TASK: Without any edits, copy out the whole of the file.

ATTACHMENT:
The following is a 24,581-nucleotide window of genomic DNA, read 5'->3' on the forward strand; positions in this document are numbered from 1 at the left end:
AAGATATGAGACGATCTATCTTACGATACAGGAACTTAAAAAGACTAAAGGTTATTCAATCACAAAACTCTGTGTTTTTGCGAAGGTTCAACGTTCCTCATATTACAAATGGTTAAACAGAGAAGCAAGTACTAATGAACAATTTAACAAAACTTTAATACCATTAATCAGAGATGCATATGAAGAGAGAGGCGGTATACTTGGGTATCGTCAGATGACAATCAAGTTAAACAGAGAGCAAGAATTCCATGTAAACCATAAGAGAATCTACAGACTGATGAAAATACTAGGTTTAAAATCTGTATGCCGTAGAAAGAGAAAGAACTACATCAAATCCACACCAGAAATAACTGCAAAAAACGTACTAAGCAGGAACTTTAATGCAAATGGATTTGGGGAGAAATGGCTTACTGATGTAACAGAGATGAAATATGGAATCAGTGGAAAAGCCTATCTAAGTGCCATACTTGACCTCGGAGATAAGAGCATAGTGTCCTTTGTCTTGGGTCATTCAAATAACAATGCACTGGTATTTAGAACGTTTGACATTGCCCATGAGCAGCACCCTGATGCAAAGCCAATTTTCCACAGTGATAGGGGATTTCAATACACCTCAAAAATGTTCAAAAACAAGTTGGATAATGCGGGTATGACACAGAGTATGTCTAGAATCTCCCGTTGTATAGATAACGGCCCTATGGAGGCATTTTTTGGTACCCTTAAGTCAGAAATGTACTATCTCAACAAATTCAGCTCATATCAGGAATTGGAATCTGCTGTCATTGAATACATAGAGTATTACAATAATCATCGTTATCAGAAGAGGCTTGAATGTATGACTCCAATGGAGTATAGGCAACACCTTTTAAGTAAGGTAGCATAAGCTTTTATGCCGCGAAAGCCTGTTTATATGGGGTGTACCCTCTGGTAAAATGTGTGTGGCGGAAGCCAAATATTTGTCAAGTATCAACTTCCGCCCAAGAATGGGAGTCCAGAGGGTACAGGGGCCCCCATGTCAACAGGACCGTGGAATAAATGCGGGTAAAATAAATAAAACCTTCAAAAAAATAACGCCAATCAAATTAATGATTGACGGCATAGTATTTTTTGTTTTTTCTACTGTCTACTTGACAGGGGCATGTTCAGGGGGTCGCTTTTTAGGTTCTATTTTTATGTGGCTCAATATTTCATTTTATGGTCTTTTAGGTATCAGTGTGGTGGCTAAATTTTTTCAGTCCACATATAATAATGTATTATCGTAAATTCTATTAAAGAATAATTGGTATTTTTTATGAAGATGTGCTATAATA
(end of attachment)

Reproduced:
The following is a 24,581-nucleotide window of genomic DNA, read 5'->3' on the forward strand; positions in this document are numbered from 1 at the left end:
AAGATATGAGACGATCTATCTTACGATACAGGAACTTAAAAAGACTAAAGGTTATTCAATCACAAAACTCTGTGTTTTTGCGAAGGTTCAACGTTCCTCATATTACAAATGGTTAAACAGAGAAGCAAGTACTAATGAACAATTTAACAAAACTTTAATACCATTAATCAGAGATGCATATGAAGAGAGAGGCGGTATACTTGGGTATCGTCAGATGACAATCAAGTTAAACAGAGAGCAAGAATTCCATGTAAACCATAAGAGAATCTACAGACTGATGAAAATACTAGGTTTAAAATCTGTATGCCGTAGAAAGAGAAAGAACTACATCAAATCCACACCAGAAATAACTGCAAAAAACGTACTAAGCAGGAACTTTAATGCAAATGGATTTGGGGAGAAATGGCTTACTGATGTAACAGAGATGAAATATGGAATCAGTGGAAAAGCCTATCTAAGTGCCATACTTGACCTCGGAGATAAGAGCATAGTGTCCTTTGTCTTGGGTCATTCAAATAACAATGCACTGGTATTTAGAACGTTTGACATTGCCCATGAGCAGCACCCTGATGCAAAGCCAATTTTCCACAGTGATAGGGGATTTCAATACACCTCAAAAATGTTCAAAAACAAGTTGGATAATGCGGGTATGACACAGAGTATGTCTAGAATCTCCCGTTGTATAGATAACGGCCCTATGGAGGCATTTTTTGGTACCCTTAAGTCAGAAATGTACTATCTCAACAAATTCAGCTCATATCAGGAATTGGAATCTGCTGTCATTGAATACATAGAGTATTACAATAATCATCGTTATCAGAAGAGGCTTGAATGTATGACTCCAATGGAGTATAGGCAACACCTTTTAAGTAAGGTAGCATAAGCTTTTATGCCGCGAAAGCCTGTTTATATGGGGTGTACCCTCTGGTAAAATGTGTGTGGCGGAAGCCAAATATTTGTCAAGTATCAACTTCCGCCCAAGAATGGGAGTCCAGAGGGTACAGGGGCCCCCATGTCAACAGGACCGTGGAATAAATGCGGGTAAAATAAATAAAACCTTCAAAAAAATAACGCCAATCAAATTAATGATTGACGGCATAGTATTTTTTGTTTTTTCTACTGTCTACTTGACAGGGGCATGTTCAGGGGGTCGCTTTTTAGGTTCTATTTTTATGTGGCTCAATATTTCATTTTATGGTCTTTTAGGTATCAGTGTGGTGGCTAAATTTTTTCAGTCCACATATAATAATGTATTATCGTAAATTCTATTAAAGAATAATTGGTATTTTTTATGAAGATGTGCTATAATA